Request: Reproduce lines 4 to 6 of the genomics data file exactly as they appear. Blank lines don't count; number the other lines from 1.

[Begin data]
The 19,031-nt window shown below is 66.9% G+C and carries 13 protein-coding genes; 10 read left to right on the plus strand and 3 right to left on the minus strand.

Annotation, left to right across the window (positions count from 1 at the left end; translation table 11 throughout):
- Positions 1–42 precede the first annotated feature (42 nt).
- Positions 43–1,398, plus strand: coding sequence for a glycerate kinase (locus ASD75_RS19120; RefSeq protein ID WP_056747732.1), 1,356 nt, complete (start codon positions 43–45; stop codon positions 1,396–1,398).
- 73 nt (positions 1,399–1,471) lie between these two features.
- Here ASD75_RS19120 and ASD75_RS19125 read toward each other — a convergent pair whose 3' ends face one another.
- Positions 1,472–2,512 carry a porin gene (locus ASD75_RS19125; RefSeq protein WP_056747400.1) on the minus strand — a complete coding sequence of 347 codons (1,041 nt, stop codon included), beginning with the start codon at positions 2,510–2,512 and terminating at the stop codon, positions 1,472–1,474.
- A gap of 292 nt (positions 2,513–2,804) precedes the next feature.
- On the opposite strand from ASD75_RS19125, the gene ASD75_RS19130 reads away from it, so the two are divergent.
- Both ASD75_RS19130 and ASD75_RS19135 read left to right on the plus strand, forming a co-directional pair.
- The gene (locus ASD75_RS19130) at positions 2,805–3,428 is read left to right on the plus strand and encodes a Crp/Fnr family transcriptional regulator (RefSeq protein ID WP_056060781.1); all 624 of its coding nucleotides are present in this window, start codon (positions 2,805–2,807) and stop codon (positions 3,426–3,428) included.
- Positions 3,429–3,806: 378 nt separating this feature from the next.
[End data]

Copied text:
- Positions 43–1,398, plus strand: coding sequence for a glycerate kinase (locus ASD75_RS19120; RefSeq protein ID WP_056747732.1), 1,356 nt, complete (start codon positions 43–45; stop codon positions 1,396–1,398).
- 73 nt (positions 1,399–1,471) lie between these two features.
- Here ASD75_RS19120 and ASD75_RS19125 read toward each other — a convergent pair whose 3' ends face one another.